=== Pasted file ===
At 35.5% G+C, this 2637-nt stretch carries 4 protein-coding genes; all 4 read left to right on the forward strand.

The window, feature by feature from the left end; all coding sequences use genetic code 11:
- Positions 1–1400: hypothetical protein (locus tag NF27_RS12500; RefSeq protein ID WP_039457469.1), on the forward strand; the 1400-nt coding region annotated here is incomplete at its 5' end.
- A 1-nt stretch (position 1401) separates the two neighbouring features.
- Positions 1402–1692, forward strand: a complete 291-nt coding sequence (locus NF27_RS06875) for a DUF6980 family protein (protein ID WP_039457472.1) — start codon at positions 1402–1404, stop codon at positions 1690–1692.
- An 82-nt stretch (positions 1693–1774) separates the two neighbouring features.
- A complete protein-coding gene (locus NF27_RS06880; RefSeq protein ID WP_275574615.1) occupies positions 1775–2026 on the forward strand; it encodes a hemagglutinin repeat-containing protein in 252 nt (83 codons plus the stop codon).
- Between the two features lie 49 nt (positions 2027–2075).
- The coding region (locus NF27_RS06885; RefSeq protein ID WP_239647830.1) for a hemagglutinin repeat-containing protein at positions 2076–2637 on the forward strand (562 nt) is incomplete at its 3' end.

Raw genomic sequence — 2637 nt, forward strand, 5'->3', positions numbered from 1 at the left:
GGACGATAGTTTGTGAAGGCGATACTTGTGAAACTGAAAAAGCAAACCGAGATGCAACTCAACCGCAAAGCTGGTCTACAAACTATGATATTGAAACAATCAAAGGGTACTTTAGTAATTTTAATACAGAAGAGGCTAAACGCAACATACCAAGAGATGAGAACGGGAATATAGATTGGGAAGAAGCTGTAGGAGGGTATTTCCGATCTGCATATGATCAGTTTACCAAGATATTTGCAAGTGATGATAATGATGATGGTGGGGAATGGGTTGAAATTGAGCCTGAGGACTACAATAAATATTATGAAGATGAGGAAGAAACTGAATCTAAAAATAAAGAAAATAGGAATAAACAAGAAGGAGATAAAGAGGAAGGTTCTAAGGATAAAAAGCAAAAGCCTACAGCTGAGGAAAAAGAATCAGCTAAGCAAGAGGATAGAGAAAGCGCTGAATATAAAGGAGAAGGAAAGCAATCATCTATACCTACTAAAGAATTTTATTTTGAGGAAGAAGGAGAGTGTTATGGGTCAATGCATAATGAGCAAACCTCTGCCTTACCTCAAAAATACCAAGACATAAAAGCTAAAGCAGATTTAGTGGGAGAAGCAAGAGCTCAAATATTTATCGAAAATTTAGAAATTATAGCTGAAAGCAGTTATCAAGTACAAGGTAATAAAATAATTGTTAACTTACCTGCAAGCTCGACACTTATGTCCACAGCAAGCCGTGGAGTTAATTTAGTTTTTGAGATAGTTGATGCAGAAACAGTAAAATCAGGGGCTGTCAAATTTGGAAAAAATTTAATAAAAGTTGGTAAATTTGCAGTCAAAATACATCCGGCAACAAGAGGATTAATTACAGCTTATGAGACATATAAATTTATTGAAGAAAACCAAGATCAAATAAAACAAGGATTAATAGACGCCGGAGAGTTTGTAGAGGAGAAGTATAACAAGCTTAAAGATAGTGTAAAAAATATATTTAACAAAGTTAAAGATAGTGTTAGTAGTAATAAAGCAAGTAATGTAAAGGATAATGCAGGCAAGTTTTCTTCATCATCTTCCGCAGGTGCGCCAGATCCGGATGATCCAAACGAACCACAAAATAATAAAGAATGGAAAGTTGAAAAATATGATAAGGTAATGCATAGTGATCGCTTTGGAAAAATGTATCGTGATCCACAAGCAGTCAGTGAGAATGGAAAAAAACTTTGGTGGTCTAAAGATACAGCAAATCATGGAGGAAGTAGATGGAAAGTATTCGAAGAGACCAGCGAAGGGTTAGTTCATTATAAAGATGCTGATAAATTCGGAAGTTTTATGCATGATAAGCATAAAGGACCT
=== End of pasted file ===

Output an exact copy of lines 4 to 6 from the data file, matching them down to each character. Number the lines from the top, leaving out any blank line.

- A 1-nt stretch (position 1401) separates the two neighbouring features.
- Positions 1402–1692, forward strand: a complete 291-nt coding sequence (locus NF27_RS06875) for a DUF6980 family protein (protein ID WP_039457472.1) — start codon at positions 1402–1404, stop codon at positions 1690–1692.
- An 82-nt stretch (positions 1693–1774) separates the two neighbouring features.